University of Cambridge > Talks.cam > Pitt-Rivers Archaeological Science Seminar Series > Palaeoproteomic analyses of dog palaeofaeces reveal a preserved dietary and host digestive proteome

Palaeoproteomic analyses of dog palaeofaeces reveal a preserved dietary and host digestive proteome

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  • UserAnne Kathrine Runge, University of Copenhagen
  • ClockFriday 04 March 2022, 13:15-14:00
  • HouseOnline via zoom.

If you have a question about this talk, please contact Ruairidh Macleod.

The domestic dog (Canis lupus familiaris) has inhabited human environments for at least 15,000 years and play a central role in many Arctic cultures, where they facilitate transportation and the acquisition of resources. Until recently, however, the lives and management of dogs in the archaeological past has received little attention from researchers despite the significant impact the keeping of dogs would have had on the subsistence strategies of past Arctic cultures. With recent advances in biomolecular archaeology, the possibility of exploring complex substrates, such as dental calculus and palaeofaeces, has emerged. Palaeofaeces in particular has the potential to provide unique, holistic insight into the host individual, its diet and health. In this talk I present the first successful recovery of ancient proteins from palaeofaeces and show that it is possible to recover gastrointestinal proteomes as well as information about the tissues consumed by the host individual. I further demonstrate that proteins can be a viable tool for obtaining novel information about subsistence practices from Arctic contexts and can provide unique insight for short-term dietary reconstruction.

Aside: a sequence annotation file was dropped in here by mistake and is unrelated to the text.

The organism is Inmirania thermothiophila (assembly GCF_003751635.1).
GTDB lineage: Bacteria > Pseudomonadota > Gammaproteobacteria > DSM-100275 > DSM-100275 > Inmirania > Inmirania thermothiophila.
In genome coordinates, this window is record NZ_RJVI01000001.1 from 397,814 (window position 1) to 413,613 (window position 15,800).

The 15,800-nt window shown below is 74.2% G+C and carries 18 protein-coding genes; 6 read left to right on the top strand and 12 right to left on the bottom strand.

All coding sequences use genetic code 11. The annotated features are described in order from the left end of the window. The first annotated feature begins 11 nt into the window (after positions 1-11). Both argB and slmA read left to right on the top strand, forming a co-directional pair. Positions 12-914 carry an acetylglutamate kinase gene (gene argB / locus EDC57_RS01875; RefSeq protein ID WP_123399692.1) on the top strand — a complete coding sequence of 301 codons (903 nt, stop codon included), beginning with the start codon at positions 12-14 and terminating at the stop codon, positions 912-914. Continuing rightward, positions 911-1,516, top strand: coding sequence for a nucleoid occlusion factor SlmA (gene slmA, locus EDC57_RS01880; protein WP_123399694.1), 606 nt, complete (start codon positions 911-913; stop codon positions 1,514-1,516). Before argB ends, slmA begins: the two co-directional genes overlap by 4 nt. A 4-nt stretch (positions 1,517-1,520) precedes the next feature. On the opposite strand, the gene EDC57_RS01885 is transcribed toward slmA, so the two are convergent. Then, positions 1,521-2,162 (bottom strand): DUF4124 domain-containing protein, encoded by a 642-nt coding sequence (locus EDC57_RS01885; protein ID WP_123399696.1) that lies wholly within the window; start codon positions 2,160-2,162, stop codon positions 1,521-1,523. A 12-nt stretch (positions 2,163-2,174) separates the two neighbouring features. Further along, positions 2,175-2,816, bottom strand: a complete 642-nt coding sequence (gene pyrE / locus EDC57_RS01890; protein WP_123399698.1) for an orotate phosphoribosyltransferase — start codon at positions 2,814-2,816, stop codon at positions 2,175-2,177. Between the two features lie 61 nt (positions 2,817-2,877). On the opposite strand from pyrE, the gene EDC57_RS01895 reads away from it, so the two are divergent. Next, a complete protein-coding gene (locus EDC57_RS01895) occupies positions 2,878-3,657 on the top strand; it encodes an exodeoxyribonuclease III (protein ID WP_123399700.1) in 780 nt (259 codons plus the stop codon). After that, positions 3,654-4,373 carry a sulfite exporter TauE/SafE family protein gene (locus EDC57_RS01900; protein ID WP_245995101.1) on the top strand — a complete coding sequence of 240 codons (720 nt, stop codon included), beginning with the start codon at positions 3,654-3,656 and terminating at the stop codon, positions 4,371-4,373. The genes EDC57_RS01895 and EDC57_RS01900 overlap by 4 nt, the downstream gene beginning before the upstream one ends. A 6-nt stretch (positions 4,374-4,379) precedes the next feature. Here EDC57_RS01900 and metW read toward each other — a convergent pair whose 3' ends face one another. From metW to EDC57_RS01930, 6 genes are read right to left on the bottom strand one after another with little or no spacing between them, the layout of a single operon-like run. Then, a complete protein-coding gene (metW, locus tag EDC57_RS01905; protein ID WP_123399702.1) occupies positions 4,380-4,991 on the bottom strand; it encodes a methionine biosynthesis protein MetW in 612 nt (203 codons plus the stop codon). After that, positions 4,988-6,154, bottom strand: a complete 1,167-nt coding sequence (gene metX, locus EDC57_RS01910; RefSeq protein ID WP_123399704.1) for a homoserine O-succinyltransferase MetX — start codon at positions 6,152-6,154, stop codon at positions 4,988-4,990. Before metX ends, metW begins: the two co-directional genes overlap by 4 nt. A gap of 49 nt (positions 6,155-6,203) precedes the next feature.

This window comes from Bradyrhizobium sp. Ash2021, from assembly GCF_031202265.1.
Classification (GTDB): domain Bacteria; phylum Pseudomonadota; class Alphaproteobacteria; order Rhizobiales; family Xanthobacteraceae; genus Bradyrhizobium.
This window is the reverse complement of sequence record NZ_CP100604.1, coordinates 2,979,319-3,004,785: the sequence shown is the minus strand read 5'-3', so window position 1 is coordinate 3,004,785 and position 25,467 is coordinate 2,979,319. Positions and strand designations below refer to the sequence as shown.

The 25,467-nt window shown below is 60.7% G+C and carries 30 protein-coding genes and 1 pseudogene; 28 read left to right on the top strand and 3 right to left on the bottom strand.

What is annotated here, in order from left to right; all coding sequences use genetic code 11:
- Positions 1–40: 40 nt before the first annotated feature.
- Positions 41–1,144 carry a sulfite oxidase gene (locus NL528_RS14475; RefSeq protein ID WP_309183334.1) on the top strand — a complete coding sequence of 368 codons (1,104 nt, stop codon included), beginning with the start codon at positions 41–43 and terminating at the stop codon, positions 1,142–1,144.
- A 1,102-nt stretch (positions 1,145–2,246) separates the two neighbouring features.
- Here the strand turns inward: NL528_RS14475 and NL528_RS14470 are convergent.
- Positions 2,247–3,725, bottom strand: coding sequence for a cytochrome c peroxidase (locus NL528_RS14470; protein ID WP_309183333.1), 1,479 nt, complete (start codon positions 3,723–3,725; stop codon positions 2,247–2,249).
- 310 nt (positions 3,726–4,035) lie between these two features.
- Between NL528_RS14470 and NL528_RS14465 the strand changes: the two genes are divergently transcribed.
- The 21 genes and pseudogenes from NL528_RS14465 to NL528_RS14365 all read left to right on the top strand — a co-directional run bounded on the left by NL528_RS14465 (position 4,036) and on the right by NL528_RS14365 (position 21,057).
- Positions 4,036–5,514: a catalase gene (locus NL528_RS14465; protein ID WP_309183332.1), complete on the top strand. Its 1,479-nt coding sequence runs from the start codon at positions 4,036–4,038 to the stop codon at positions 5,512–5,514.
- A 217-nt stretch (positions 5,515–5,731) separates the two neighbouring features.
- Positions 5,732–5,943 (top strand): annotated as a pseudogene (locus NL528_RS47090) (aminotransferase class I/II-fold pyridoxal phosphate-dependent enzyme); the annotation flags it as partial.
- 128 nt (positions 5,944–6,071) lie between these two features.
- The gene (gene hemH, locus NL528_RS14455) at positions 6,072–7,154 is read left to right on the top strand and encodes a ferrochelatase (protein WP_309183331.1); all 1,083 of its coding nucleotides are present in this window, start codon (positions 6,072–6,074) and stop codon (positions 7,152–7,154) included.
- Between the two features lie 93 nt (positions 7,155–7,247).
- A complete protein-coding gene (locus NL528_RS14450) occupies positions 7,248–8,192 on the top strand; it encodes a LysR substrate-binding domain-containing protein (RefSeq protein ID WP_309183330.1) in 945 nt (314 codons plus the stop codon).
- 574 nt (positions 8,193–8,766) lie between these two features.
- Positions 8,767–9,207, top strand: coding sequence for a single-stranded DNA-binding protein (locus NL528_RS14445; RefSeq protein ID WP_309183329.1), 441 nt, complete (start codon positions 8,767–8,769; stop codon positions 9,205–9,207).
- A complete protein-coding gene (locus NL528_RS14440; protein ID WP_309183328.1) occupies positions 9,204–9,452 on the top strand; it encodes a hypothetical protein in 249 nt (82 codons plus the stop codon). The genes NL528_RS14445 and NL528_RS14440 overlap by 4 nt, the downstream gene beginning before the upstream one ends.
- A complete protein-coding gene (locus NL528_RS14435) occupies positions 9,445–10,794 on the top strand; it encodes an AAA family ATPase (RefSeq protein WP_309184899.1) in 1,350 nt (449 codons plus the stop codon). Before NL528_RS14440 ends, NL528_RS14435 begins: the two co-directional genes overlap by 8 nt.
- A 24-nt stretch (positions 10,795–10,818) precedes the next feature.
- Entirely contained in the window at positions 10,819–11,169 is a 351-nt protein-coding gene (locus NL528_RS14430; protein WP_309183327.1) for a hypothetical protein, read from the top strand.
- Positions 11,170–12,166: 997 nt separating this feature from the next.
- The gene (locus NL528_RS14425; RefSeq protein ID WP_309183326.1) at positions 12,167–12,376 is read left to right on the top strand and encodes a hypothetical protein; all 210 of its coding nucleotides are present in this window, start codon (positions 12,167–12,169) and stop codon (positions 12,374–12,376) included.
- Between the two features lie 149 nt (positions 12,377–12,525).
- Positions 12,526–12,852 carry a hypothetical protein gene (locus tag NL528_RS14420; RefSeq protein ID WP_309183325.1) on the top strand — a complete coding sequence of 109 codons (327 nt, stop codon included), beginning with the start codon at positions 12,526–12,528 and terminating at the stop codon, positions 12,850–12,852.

Register online: https://cam-ac-uk.zoom.us/meeting/register/tJwof-CtrzsuH9Fx0_qsTtO3M7yUTJ6OzPe8

This talk is part of the Pitt-Rivers Archaeological Science Seminar Series series.

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